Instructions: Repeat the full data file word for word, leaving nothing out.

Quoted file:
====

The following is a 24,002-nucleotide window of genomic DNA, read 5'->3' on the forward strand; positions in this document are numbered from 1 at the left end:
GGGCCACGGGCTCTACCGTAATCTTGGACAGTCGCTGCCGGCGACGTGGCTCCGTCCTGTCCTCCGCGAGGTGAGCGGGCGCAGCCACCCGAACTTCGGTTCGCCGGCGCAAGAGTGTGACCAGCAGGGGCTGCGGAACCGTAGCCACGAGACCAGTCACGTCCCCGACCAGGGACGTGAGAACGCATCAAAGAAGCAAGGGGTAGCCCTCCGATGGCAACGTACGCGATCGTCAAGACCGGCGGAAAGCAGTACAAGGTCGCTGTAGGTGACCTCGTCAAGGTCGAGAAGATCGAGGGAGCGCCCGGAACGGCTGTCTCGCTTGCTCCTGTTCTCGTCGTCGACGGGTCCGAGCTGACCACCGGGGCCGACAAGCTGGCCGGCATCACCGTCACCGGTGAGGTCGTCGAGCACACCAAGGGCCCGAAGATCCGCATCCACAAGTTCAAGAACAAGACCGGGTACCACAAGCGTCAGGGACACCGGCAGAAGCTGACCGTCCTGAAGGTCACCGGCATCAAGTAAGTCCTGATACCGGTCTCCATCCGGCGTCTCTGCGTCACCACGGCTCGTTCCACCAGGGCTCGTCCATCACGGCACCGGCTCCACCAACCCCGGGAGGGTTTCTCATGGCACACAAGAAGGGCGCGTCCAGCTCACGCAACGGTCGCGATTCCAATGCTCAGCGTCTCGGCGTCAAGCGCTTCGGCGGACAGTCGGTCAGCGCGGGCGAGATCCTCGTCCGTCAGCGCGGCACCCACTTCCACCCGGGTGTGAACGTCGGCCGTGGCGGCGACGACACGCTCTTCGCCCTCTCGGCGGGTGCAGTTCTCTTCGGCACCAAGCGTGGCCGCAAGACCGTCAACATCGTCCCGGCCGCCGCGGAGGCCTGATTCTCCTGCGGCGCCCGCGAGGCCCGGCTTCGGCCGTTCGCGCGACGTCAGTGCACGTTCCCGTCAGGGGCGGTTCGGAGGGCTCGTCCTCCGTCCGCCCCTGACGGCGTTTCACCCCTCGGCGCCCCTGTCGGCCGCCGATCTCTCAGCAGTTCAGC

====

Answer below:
The following is a 24,002-nucleotide window of genomic DNA, read 5'->3' on the forward strand; positions in this document are numbered from 1 at the left end:
GGGCCACGGGCTCTACCGTAATCTTGGACAGTCGCTGCCGGCGACGTGGCTCCGTCCTGTCCTCCGCGAGGTGAGCGGGCGCAGCCACCCGAACTTCGGTTCGCCGGCGCAAGAGTGTGACCAGCAGGGGCTGCGGAACCGTAGCCACGAGACCAGTCACGTCCCCGACCAGGGACGTGAGAACGCATCAAAGAAGCAAGGGGTAGCCCTCCGATGGCAACGTACGCGATCGTCAAGACCGGCGGAAAGCAGTACAAGGTCGCTGTAGGTGACCTCGTCAAGGTCGAGAAGATCGAGGGAGCGCCCGGAACGGCTGTCTCGCTTGCTCCTGTTCTCGTCGTCGACGGGTCCGAGCTGACCACCGGGGCCGACAAGCTGGCCGGCATCACCGTCACCGGTGAGGTCGTCGAGCACACCAAGGGCCCGAAGATCCGCATCCACAAGTTCAAGAACAAGACCGGGTACCACAAGCGTCAGGGACACCGGCAGAAGCTGACCGTCCTGAAGGTCACCGGCATCAAGTAAGTCCTGATACCGGTCTCCATCCGGCGTCTCTGCGTCACCACGGCTCGTTCCACCAGGGCTCGTCCATCACGGCACCGGCTCCACCAACCCCGGGAGGGTTTCTCATGGCACACAAGAAGGGCGCGTCCAGCTCACGCAACGGTCGCGATTCCAATGCTCAGCGTCTCGGCGTCAAGCGCTTCGGCGGACAGTCGGTCAGCGCGGGCGAGATCCTCGTCCGTCAGCGCGGCACCCACTTCCACCCGGGTGTGAACGTCGGCCGTGGCGGCGACGACACGCTCTTCGCCCTCTCGGCGGGTGCAGTTCTCTTCGGCACCAAGCGTGGCCGCAAGACCGTCAACATCGTCCCGGCCGCCGCGGAGGCCTGATTCTCCTGCGGCGCCCGCGAGGCCCGGCTTCGGCCGTTCGCGCGACGTCAGTGCACGTTCCCGTCAGGGGCGGTTCGGAGGGCTCGTCCTCCGTCCGCCCCTGACGGCGTTTCACCCCTCGGCGCCCCTGTCGGCCGCCGATCTCTCAGCAGTTCAGC